Snodeo recognizes volunteers, sponsor
Plach Automotive, Besaw family receive plaques
By James Card
Plach Automotive and the Besaw family were recognized for their years of sponsorship and service for the Manawa Snodeo.
David Sarna, executive director, presented Dan Plach with a plaque for 2023 Sponsor of the Year and a plague to the Besaw family as 2023 Volunteer of the Year during a meeting at Cedar Springs Golf Course.
“Plach Automotive has been a sponsor since it started 16 years ago. Each year it just gets bigger and bigger. We put banners up at the dealership to promote it. Everybody talks about the Snodeo. It’s hard to describe the experience of the Snodeo unless you are there. There is so much action going on. There are people from all over. And the array of people. There are young people and there are people that are 80 to 95 years old. That’s why I keep sponsoring it. Everybody is having a good time,” said Dan Plach.
“This is the only event like this around with four different tracks on one lake at the same time. I’ve talked to several people from Minnesota—they don’t have anything like this,” said Roger Besaw.
The Snodeo has four tracks: the Oval, the Lake Cross, the Radar Run and the Kitty Kat track for children. The Oval track should have about 400 racers this year and its part of the U.S. Snowmobile Association Pro Star Cup Series. It’s the NASCAR circuit of snowmobile racing. More Canadian racers are expected this year now that COVID-19 restrictions have been lifted.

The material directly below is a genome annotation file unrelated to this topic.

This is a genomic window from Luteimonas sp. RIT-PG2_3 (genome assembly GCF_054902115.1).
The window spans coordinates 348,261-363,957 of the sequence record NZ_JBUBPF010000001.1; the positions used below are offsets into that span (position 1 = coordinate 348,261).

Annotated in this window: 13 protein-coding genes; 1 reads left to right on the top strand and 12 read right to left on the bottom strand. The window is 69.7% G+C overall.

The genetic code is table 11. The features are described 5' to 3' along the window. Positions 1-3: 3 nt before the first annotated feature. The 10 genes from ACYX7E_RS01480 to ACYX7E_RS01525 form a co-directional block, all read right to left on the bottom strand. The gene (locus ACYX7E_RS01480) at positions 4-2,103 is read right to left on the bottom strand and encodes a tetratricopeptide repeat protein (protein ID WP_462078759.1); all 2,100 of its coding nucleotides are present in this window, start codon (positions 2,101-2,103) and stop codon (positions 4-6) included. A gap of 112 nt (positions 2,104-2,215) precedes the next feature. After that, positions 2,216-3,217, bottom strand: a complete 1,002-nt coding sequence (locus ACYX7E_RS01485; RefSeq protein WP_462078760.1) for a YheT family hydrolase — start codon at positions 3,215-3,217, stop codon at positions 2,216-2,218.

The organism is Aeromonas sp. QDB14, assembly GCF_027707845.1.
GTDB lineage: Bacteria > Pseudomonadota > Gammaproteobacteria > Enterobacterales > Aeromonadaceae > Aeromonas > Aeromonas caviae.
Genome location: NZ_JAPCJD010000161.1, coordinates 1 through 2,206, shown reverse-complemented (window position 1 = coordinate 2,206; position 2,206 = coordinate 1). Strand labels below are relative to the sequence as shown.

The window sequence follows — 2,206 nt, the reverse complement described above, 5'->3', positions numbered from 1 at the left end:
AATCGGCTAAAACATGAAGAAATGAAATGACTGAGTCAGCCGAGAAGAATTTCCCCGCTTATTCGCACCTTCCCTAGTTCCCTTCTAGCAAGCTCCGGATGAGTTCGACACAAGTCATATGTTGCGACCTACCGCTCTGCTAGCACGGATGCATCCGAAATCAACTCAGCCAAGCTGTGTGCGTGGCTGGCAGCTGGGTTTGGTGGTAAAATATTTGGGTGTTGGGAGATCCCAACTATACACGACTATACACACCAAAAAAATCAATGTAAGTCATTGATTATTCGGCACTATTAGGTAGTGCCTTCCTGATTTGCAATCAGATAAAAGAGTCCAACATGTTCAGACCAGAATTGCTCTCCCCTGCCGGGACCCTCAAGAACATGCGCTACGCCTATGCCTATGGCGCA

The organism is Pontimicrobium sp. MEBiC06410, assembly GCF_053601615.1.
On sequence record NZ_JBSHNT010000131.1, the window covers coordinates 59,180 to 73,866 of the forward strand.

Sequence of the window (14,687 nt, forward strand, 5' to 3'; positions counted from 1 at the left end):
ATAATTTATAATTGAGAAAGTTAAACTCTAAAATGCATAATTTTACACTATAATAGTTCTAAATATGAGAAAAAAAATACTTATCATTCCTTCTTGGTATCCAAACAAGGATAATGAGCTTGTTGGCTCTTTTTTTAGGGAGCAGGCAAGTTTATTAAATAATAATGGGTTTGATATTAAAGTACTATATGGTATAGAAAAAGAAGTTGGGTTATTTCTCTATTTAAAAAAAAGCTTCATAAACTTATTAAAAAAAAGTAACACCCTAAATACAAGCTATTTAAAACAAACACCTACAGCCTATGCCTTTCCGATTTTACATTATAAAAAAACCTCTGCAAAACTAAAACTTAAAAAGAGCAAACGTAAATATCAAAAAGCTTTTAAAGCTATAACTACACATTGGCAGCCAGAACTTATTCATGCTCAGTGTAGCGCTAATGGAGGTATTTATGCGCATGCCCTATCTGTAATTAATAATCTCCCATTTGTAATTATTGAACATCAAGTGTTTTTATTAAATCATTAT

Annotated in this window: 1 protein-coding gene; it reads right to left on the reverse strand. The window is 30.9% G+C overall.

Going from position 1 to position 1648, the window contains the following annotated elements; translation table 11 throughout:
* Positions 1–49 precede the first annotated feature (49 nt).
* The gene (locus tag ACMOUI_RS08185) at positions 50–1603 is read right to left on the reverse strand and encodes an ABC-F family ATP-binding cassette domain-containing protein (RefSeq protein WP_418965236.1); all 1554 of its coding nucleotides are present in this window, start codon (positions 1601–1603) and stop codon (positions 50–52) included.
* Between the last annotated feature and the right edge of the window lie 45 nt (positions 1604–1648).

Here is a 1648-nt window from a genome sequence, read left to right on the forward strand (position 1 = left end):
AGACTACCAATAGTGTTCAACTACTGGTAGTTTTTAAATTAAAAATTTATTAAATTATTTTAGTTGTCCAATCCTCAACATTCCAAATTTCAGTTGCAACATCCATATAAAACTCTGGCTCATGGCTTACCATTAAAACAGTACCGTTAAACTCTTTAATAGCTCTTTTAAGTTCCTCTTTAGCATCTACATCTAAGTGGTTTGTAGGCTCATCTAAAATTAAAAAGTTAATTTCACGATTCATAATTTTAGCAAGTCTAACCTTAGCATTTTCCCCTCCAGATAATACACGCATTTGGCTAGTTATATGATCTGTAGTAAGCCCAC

For years the Besaw family has overseen the operation of the Radar Run track, a straightaway drag strip that stretches out for a 1,000 feet. The fastest time clocked for a snowmobile was 147 miles per hour. Racers wear a helmet and a safety vest and are connected to a tether switch. If they fall off, it kills the engine.
The Besaw clan of volunteers is composed of brothers Roger and Glen Besaw; Ryan Besaw (Roger’s son), Sara Besaw (Roger’s daughter), Stephanie Besaw (Glen’s daughter) and Tiffany Schuh, a family friend.
“We mostly pray for ice and plow the track off. We have an ice shaver and take off the roughness. Through the day we broom them off,” said Glen. They also set up hay bales to define the track and create a buffer for spectators.
“You just do like a police officer would do: you have a radar gun at one end and you get their top speed,” said Ryan. He jots down the times in a notebook and holds it out so the driver can see it when he swings back around to the staging area.
“He’s the police officer. He sits in the truck with the radar gun,” said Roger.
The Radar Run is a one-day event for snowmobiles. The next day vehicles from the Merrill Ice Drags use the track.
Visitors come by car but also through the county-wide network of snowmobile trails.
“At any given time you can see over a 150 snowmobiles parked. The field across from Bear Lake is loaded with cars. It’s like going to the mall,” said Roger. “You look down at Bear Lake and it’s just packed with people.”